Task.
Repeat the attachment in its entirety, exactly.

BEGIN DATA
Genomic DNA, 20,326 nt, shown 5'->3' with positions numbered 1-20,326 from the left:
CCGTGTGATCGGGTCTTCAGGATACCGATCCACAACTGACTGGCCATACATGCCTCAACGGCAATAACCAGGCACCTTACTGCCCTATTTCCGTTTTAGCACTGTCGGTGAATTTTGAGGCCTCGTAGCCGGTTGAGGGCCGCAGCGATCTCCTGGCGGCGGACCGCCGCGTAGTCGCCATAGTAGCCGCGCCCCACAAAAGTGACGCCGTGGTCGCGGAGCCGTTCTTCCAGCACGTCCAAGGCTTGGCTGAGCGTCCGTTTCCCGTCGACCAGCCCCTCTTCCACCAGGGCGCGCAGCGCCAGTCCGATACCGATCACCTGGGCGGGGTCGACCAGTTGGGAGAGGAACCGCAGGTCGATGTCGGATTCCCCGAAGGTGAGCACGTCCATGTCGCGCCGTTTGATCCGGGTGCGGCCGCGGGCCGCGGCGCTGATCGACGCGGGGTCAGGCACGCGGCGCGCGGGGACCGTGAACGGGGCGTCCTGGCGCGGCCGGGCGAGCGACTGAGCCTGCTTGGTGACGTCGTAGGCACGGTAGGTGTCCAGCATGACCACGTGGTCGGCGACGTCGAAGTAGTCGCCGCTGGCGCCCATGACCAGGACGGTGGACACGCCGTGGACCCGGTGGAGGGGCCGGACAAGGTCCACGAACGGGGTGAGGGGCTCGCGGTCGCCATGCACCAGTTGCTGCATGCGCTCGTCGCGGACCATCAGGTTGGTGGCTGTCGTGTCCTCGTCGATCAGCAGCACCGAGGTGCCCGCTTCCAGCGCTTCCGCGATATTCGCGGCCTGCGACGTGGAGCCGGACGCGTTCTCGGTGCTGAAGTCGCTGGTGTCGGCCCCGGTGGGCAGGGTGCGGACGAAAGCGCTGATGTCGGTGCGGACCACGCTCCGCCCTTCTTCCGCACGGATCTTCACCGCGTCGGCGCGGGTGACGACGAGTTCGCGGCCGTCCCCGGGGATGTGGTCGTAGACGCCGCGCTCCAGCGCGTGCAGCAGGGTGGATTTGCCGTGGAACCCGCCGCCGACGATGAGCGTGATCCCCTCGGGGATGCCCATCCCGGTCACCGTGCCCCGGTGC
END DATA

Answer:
Genomic DNA, 20,326 nt, shown 5'->3' with positions numbered 1-20,326 from the left:
CCGTGTGATCGGGTCTTCAGGATACCGATCCACAACTGACTGGCCATACATGCCTCAACGGCAATAACCAGGCACCTTACTGCCCTATTTCCGTTTTAGCACTGTCGGTGAATTTTGAGGCCTCGTAGCCGGTTGAGGGCCGCAGCGATCTCCTGGCGGCGGACCGCCGCGTAGTCGCCATAGTAGCCGCGCCCCACAAAAGTGACGCCGTGGTCGCGGAGCCGTTCTTCCAGCACGTCCAAGGCTTGGCTGAGCGTCCGTTTCCCGTCGACCAGCCCCTCTTCCACCAGGGCGCGCAGCGCCAGTCCGATACCGATCACCTGGGCGGGGTCGACCAGTTGGGAGAGGAACCGCAGGTCGATGTCGGATTCCCCGAAGGTGAGCACGTCCATGTCGCGCCGTTTGATCCGGGTGCGGCCGCGGGCCGCGGCGCTGATCGACGCGGGGTCAGGCACGCGGCGCGCGGGGACCGTGAACGGGGCGTCCTGGCGCGGCCGGGCGAGCGACTGAGCCTGCTTGGTGACGTCGTAGGCACGGTAGGTGTCCAGCATGACCACGTGGTCGGCGACGTCGAAGTAGTCGCCGCTGGCGCCCATGACCAGGACGGTGGACACGCCGTGGACCCGGTGGAGGGGCCGGACAAGGTCCACGAACGGGGTGAGGGGCTCGCGGTCGCCATGCACCAGTTGCTGCATGCGCTCGTCGCGGACCATCAGGTTGGTGGCTGTCGTGTCCTCGTCGATCAGCAGCACCGAGGTGCCCGCTTCCAGCGCTTCCGCGATATTCGCGGCCTGCGACGTGGAGCCGGACGCGTTCTCGGTGCTGAAGTCGCTGGTGTCGGCCCCGGTGGGCAGGGTGCGGACGAAAGCGCTGATGTCGGTGCGGACCACGCTCCGCCCTTCTTCCGCACGGATCTTCACCGCGTCGGCGCGGGTGACGACGAGTTCGCGGCCGTCCCCGGGGATGTGGTCGTAGACGCCGCGCTCCAGCGCGTGCAGCAGGGTGGATTTGCCGTGGAACCCGCCGCCGACGATGAGCGTGATCCCCTCGGGGATGCCCATCCCGGTCACCGTGCCCCGGTGC